At a time when more and more people are passionate about locally sourced food, gathering your own – whether from your yard, a neighborhood park or wilder places – ranks right up there with growing your own.
During high summer, wild brambles droop with berries, pawpaws fall in the woods and certain weeds run roughshod over a cultivated garden. Riotous abundance aside, those who know how to look can find food just about anywhere, even growing in the cracks of a sidewalk. It turns out that some people are so in touch with nature’s offerings that the very ground beneath their feet can hold a smorgasbord.
Retiree Dan Anderson, a longtime Indiana Native Plant and Wildflower Society volunteer, puts it like this: “A lot of stuff, you walk on all the time and don’t realize it’s any good” to eat. The unruly corners of his own Castleton-area yard are the best places to find everything from mushrooms to berries to salad greens.
Foraging represents the ultimate in both local food and DIY ethos. In early spring, the Twittersphere is a-tweet with boasts of the firstfound ramps (wild leeks) and, on the culinary scene, people with a flair for finding and preparing wild foods are treated like rock stars.
More than Morels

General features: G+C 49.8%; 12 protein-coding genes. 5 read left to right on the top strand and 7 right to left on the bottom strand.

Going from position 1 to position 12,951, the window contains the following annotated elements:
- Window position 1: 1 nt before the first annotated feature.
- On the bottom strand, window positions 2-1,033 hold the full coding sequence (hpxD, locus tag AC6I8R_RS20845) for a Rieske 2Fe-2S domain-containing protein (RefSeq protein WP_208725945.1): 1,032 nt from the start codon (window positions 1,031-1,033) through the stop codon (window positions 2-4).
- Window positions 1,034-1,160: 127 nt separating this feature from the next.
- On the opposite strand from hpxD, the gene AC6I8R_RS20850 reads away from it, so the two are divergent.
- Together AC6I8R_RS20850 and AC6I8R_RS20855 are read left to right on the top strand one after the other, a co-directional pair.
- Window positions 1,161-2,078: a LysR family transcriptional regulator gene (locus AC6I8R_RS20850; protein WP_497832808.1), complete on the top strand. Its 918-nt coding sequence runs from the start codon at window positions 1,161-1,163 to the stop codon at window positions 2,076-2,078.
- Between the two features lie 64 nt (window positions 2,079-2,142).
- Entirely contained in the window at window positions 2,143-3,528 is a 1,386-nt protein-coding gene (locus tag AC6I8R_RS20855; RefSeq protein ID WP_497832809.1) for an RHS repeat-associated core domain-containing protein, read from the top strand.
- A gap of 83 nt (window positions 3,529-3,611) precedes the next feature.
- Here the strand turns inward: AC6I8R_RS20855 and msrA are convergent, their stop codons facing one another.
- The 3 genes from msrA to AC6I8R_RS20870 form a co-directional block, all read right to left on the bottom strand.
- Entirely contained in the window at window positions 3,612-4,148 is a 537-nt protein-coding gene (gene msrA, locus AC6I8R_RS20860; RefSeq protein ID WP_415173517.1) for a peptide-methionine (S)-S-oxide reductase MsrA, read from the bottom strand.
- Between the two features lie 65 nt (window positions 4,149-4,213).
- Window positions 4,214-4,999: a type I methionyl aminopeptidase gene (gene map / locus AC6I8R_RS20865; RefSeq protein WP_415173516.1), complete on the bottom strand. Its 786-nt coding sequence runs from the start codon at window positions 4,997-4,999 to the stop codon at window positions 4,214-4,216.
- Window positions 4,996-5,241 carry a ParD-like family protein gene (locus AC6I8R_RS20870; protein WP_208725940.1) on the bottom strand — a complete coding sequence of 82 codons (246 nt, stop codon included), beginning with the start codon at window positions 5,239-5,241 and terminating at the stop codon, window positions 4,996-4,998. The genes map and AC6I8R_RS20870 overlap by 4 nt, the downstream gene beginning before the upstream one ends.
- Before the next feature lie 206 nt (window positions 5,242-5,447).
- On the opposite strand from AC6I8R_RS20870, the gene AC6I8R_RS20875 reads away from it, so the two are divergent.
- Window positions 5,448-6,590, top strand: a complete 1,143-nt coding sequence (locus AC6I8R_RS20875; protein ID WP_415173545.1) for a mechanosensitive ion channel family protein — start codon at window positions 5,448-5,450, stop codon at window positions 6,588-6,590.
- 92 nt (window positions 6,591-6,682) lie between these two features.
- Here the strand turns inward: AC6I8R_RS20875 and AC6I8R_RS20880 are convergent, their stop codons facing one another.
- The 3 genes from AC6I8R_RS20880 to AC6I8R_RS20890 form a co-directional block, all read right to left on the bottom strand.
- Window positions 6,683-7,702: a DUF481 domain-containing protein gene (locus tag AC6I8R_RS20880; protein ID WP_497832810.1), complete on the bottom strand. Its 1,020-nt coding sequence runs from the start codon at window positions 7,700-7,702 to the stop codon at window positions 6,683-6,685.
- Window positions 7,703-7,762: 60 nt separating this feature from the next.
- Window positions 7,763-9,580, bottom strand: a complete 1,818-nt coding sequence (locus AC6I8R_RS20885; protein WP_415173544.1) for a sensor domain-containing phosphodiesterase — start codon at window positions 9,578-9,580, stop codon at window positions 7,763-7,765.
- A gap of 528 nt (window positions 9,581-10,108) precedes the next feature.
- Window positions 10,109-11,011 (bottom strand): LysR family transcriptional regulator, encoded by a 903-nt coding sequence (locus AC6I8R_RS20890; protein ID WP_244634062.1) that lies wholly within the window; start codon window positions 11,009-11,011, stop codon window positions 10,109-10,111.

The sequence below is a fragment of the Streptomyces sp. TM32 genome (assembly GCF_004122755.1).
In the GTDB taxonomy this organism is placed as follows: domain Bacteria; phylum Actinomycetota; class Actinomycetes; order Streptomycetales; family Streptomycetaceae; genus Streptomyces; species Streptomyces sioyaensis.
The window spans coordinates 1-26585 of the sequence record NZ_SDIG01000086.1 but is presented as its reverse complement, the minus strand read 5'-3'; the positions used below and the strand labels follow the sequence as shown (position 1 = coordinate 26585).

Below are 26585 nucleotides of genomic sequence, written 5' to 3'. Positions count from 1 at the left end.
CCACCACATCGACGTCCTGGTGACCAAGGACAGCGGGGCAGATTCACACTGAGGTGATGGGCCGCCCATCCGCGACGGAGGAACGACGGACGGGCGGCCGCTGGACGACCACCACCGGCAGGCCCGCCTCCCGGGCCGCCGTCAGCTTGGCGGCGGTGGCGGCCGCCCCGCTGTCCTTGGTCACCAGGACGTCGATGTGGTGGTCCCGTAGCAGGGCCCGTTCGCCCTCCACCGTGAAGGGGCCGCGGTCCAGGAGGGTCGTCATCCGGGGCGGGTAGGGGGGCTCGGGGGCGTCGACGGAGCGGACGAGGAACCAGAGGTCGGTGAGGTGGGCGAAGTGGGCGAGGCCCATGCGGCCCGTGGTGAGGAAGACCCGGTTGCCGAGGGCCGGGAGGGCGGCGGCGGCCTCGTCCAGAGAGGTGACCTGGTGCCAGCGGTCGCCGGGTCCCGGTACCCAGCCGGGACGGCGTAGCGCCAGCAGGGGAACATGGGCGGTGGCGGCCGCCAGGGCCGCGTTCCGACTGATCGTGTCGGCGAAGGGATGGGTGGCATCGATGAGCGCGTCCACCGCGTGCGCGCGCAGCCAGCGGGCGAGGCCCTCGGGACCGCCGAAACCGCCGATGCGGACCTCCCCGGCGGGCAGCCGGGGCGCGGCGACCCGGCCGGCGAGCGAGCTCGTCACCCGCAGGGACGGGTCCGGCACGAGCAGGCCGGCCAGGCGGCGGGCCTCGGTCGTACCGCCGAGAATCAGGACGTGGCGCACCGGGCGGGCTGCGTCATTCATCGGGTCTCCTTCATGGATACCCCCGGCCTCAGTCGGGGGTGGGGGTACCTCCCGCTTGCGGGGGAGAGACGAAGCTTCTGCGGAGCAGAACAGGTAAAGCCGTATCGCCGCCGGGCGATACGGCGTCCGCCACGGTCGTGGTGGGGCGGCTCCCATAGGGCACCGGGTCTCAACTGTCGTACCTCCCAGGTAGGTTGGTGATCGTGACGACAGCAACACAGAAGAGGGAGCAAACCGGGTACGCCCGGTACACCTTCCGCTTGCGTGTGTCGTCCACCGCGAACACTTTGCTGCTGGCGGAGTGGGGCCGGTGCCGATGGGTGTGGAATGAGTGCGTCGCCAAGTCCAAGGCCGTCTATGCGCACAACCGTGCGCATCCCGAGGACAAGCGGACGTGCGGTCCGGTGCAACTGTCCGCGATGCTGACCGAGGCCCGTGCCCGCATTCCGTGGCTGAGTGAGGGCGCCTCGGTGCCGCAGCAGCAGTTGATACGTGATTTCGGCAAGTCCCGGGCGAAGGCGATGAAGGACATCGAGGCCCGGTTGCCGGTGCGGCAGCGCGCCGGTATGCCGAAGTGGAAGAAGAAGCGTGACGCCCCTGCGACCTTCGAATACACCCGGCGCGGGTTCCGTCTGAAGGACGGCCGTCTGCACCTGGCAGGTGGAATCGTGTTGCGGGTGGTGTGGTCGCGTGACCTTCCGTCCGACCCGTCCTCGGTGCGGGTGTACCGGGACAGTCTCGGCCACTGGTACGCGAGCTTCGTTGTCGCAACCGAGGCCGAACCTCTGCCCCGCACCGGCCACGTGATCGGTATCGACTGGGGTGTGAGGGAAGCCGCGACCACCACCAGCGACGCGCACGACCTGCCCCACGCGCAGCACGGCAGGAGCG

For do-it-yourselfers, not only does foraged food have the bonus of being free, plucking young leaves from a basswood tree or sautéing a pan of wild-gathered daylily buds seems to feed more than a physical hunger. Herbalist Greg Monzel says that for him, foraging is an essential part of appreciating nature.
Near-Eastsider Monzel was just a boy when his dad and grandpa took him out searching for morels, now and then pointing out some other edible plant as an aside. At 12, he read the Euell Gibbons classic Stalking the Wild Asparagus and his eyes were opened. “I started with berries and moved on from there to ‘trail nibbles’ – things you can pick and eat on a hike,” he says. As an adult he began to study the nutrition and sustenance side of foraging, along with his study of botany as an herbalist. Now, he searches out wild foods regularly – for their medicinal properties as well as edibility.
Meanwhile, young farmer Summer Cooper similarly started out berrying and mushrooming in the country, but her enthusiasm has carried her far since those days. Cooper began selling foraged foods at market alongside her Sunny Creek Farm produce last year, and found that many people were eager to try a taste. (Look for her cultivated and wild offerings at Carmel and Broad Ripple Farmers’ Markets as well as the City Market this summer.)
“There’s a whole world beyond blackberries and morels,” she says. Hints of that world can be found on the menu of local establishments like The Libertine, The Local and Napolese Pizzeria. Shortseason items like ramps, redbud blooms, chanterelles and violets have all been featured at Napolese, where Chef Tyler Herald sometimes works his specials around Cooper’s foraged items. In summer, he might offer a mulberry cobbler or a tossed salad augmented with wild raspberries.
“I try to use anything I can get my hands on and I love getting it fresh,” he says. He appreciates foragers, saying, “I’ve hunted morels before and not been very successful – all I end up with is a couple hours walking in the woods. To me as a chef, I think it’s really cool and I definitely want to support it.”